By Ed Huyck
By Melissa Wray
By Patrick Strait
By Jonathan McJunkin
By B Fresh Photography
By Ryan Siverson
By Kendra Sundvall
By Ed Huyck
Myrna Hansen, who started modeling for Elvgren at the age of 15, recalls that during one summer, she appeared on almost every billboard in Chicago. "The ads were for Coca-Cola and Wonder Bread and everything in between," she says. "Sometimes I had blond hair and green eyes, and sometimes I had black hair and blue eyes" (Hansen has brown hair and brown eyes).
For a time--she can't recall if it was 1952 or '53--Hansen had the most desired face in America. She'd asked for modeling lessons as a grammar-school graduation gift, she recalls, and was immediately sent out to Elvgren's studio on a call. The two struck up a friendship, and Elvgren used her in many of his best paintings. One, titled "A-Cute Injury," shows a girl--a hormonally gifted 15-year-old, to be sure--kneeling on an ice rink to inspect a bruise on what, for the sake of discretion, we will call her upper thigh. According to Hansen, she'd brought her own skates to one of the modeling sessions; Elvgren found his muse, and photographed her at once in the pose. "I just had to lift my skirt and say, 'ahh.'"
Hansen went on to become Miss Illinois, and, when another girl was disqualified, Miss Universe in 1954. She was immediately signed to a contract by Universal and became part of a stable of actors that included Rock Hudson and Clint Eastwood. "I went to see the Pacific Ocean, and I never came back," she says. "I landed right in the center of the beautiful old days of Hollywood." Not long after arriving, she recalls, she was cast in Man Without a Star with Kirk Douglas.
Hansen grew famous overnight and had forgotten all about the Chicago modeling sessions until a few years ago, when, while rummaging through a pile of antiquities at a swap meet, she came upon an old Elvgren calendar. "I said to the guy next to me, 'Hey, this is me.' He looked at me like I was crazy, then said, 'That's an Elvgren. Don't you know how famous he is?' I had no idea." She laughs quietly. "I just had no idea."
Elvgren had indeed become famous. A 1947 photograph, taken at a St. Paul convention of illustrious commercial illustrators, shows slicked black hair and a thin matinee-idol moustache on a bear of a man (one of his early instructors remarked that his hands were so enormous that it was surprising he could even hold a paint brush, much less do anything with it). Elvgren drank and smoked and liked guns. He believed in the old American dictum of working steadily and playing hard. And, according to the old American dictum's approved result, he was growing rich. Between commissions for calendar paintings and freelance advertising work, his son Drake estimates that Elvgren made around $70,000 a year at the height of his career. He installed a shooting range in the basement of his family's palatial home in Winnetka, Illinois. He sailed, hunted, and partied with an elite crowd of writers and illustrators, although he did not read anything beyond the daily newspaper and had no patience for artists whose ambition exceeded their discipline. He was, according to Drake, competitive and politically conservative, convivial and soft-spoken unless he had taken a drink.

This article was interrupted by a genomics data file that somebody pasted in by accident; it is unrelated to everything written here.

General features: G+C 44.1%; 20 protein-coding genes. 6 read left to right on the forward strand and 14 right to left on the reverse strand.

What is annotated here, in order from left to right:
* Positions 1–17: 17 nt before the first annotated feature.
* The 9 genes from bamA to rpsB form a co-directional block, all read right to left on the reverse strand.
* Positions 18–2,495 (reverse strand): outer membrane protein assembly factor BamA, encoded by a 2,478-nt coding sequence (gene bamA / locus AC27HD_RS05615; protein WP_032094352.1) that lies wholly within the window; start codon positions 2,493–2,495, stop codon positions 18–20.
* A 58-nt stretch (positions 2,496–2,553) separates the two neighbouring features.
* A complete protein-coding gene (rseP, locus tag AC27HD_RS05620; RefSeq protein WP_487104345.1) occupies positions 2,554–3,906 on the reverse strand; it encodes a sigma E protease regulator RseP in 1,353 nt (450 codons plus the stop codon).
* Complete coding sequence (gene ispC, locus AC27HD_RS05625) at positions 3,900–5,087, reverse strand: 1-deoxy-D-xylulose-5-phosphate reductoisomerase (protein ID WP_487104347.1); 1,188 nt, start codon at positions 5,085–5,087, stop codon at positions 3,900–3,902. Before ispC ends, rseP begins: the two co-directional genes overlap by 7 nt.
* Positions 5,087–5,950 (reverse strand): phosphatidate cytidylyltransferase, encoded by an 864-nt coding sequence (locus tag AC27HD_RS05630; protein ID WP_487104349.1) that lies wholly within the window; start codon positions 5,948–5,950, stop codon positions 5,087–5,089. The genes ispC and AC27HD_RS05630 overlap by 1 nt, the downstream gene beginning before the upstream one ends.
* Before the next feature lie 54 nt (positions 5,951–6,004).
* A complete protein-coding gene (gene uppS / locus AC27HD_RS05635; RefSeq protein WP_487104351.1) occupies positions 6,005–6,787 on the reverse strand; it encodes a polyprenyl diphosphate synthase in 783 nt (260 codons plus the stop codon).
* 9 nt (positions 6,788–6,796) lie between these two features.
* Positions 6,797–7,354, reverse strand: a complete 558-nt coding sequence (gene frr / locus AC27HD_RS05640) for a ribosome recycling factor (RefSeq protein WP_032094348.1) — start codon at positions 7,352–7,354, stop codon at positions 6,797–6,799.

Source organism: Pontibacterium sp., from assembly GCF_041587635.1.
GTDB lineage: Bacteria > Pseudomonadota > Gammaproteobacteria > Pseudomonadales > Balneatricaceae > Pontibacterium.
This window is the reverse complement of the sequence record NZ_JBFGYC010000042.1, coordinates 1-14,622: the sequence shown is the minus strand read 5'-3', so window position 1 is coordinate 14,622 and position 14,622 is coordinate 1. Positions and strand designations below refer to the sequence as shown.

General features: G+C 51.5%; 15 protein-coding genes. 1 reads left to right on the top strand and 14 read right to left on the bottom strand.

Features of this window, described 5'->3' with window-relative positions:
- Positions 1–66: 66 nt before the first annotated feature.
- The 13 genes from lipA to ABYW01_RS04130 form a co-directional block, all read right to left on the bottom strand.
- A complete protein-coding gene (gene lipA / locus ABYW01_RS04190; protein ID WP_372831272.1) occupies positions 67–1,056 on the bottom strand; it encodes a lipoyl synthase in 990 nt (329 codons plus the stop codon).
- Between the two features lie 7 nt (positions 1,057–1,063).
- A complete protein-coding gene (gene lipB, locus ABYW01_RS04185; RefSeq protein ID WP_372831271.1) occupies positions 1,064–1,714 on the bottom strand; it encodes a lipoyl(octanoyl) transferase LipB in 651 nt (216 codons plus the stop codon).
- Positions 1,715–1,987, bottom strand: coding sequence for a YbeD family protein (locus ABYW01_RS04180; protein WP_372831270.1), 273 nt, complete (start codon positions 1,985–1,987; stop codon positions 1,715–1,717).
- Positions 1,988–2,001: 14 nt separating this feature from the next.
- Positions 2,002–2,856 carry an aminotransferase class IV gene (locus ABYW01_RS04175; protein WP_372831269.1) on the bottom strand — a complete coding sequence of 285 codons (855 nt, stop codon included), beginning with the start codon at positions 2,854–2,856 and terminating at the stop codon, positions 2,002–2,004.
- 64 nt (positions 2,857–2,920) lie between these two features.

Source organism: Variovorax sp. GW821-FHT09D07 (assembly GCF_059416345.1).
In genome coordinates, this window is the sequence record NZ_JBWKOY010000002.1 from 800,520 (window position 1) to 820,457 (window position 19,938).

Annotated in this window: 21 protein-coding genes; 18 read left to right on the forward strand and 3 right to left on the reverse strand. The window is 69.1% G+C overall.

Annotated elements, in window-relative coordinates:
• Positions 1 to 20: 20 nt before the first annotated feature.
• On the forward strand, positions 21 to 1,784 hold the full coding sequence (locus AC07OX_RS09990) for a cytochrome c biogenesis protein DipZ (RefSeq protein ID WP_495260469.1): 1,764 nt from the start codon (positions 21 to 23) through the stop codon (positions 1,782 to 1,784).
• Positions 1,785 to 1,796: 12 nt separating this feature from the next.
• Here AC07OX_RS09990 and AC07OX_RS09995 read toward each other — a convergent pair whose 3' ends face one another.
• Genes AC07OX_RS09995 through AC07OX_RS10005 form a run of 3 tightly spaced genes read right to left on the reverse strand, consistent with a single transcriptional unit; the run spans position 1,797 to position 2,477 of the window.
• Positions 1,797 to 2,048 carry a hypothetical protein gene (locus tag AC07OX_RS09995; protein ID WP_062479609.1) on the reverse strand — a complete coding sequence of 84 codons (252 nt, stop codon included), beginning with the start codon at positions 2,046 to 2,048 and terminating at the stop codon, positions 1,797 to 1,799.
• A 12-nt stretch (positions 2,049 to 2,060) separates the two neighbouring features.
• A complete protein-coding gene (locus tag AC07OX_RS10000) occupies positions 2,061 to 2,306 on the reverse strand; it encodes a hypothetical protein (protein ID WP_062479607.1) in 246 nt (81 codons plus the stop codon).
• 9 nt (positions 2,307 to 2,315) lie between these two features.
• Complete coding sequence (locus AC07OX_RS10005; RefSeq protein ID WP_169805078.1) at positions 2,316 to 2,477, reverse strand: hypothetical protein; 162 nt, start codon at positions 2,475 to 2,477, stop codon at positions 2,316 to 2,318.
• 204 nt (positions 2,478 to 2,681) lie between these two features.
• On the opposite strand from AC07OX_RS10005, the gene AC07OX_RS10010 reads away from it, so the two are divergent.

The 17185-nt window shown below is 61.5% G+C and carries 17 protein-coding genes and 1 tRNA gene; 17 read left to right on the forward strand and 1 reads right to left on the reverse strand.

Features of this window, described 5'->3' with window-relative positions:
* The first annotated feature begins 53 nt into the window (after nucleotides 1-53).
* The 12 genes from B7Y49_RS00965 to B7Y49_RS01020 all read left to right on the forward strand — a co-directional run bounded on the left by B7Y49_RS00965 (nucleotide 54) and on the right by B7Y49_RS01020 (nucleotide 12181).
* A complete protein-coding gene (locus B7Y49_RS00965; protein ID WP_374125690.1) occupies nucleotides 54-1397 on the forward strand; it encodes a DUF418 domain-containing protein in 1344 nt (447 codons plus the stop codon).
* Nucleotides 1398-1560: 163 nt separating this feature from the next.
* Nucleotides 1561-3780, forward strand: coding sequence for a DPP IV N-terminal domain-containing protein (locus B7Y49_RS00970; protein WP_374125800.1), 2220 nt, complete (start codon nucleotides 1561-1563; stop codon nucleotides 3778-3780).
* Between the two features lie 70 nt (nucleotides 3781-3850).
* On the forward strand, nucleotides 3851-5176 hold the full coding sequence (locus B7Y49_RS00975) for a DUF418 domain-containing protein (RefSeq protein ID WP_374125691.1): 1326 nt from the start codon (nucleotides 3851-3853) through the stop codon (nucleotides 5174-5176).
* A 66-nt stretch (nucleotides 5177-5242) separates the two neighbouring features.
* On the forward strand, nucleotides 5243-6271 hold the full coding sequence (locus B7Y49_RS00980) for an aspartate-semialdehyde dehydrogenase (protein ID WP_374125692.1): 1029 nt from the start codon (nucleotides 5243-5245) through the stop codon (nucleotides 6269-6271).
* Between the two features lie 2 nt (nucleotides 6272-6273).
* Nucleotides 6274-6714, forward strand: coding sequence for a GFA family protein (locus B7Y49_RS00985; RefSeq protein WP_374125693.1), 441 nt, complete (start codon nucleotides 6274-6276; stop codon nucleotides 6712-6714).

Drake Elvgren, who is now an engineer and a born-again Christian living in Texas, remembers his father as a big, genial presence--"a cross between Jackie Gleason and Walter Cronkite." Though one Elvgren expert advised that the younger Elvgren's rebirth had made him somewhat reticent to discuss his father's profession, Drake proved quite the opposite: garrulous, and indeed, quite difficult to interrupt once he had begun talking. "One time, dad was picked to judge a Miss Dairy Land contest in Minnesota or Illinois or somewhere. He was considered an expert on pretty girls, you see. And he found what he thought was the perfect girl. Then she opened her mouth. It turned out she was an idiot. He once told me the hardest thing he ever had to do in his life was to not vote for her.
"The most important thing I remember about my dad," he continued, "was that he would treat people the same whether they were an artist or hauled garbage....He never had any prejudices. He didn't like politically correct attitudes. Or liberals. He didn't like Kennedy. He was just a regular-Joe type of guy."
According to Drake, Elvgren also felt some sense of longing for the legitimacy afforded "fine" artists. He was an illustrator, in other words, but he may have been one who secretly pined for the rarefied world of museums and galleries and critical canonization. In his later years, recalls Drake, while growing old in Florida, the elder Elvgren took his other son aside and, in a rare moment of unguarded confession, admitted that his pride had kept him from becoming the artist he knew he ought to have been. The pinup business had begun to dry up by the mid-Seventies, and his paintings went into attics and storerooms. Elvgren, who spent casually and saved even more casually, was nearly broke. A few years before his death in 1980, according to Drake, he confided to his son that he thought he'd sold himself short.
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